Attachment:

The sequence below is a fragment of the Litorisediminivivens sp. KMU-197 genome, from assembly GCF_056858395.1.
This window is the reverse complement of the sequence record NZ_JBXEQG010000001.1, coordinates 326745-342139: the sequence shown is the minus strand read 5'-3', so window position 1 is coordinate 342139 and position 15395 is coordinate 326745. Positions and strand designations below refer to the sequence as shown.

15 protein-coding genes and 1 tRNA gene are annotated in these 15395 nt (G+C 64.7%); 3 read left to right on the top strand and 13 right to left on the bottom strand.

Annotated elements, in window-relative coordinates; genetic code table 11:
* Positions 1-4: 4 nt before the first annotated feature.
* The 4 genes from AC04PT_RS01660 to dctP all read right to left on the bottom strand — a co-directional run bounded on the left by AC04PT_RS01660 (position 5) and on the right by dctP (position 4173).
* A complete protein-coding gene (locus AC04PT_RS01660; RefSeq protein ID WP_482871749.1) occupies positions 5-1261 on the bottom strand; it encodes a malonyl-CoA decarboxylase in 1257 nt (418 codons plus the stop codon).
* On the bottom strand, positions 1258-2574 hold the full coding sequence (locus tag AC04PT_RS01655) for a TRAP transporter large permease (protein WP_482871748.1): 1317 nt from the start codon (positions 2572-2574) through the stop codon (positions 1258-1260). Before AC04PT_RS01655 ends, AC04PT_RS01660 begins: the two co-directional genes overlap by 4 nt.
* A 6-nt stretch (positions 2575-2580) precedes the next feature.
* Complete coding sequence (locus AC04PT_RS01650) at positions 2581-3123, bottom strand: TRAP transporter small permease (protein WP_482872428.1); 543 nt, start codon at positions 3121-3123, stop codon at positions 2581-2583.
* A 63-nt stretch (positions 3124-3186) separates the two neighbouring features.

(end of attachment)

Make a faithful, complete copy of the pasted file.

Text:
The sequence below is a fragment of the Litorisediminivivens sp. KMU-197 genome, from assembly GCF_056858395.1.
This window is the reverse complement of the sequence record NZ_JBXEQG010000001.1, coordinates 326745-342139: the sequence shown is the minus strand read 5'-3', so window position 1 is coordinate 342139 and position 15395 is coordinate 326745. Positions and strand designations below refer to the sequence as shown.

15 protein-coding genes and 1 tRNA gene are annotated in these 15395 nt (G+C 64.7%); 3 read left to right on the top strand and 13 right to left on the bottom strand.

Annotated elements, in window-relative coordinates; genetic code table 11:
* Positions 1-4: 4 nt before the first annotated feature.
* The 4 genes from AC04PT_RS01660 to dctP all read right to left on the bottom strand — a co-directional run bounded on the left by AC04PT_RS01660 (position 5) and on the right by dctP (position 4173).
* A complete protein-coding gene (locus AC04PT_RS01660; RefSeq protein ID WP_482871749.1) occupies positions 5-1261 on the bottom strand; it encodes a malonyl-CoA decarboxylase in 1257 nt (418 codons plus the stop codon).
* On the bottom strand, positions 1258-2574 hold the full coding sequence (locus tag AC04PT_RS01655) for a TRAP transporter large permease (protein WP_482871748.1): 1317 nt from the start codon (positions 2572-2574) through the stop codon (positions 1258-1260). Before AC04PT_RS01655 ends, AC04PT_RS01660 begins: the two co-directional genes overlap by 4 nt.
* A 6-nt stretch (positions 2575-2580) precedes the next feature.
* Complete coding sequence (locus AC04PT_RS01650) at positions 2581-3123, bottom strand: TRAP transporter small permease (protein WP_482872428.1); 543 nt, start codon at positions 3121-3123, stop codon at positions 2581-2583.
* A 63-nt stretch (positions 3124-3186) separates the two neighbouring features.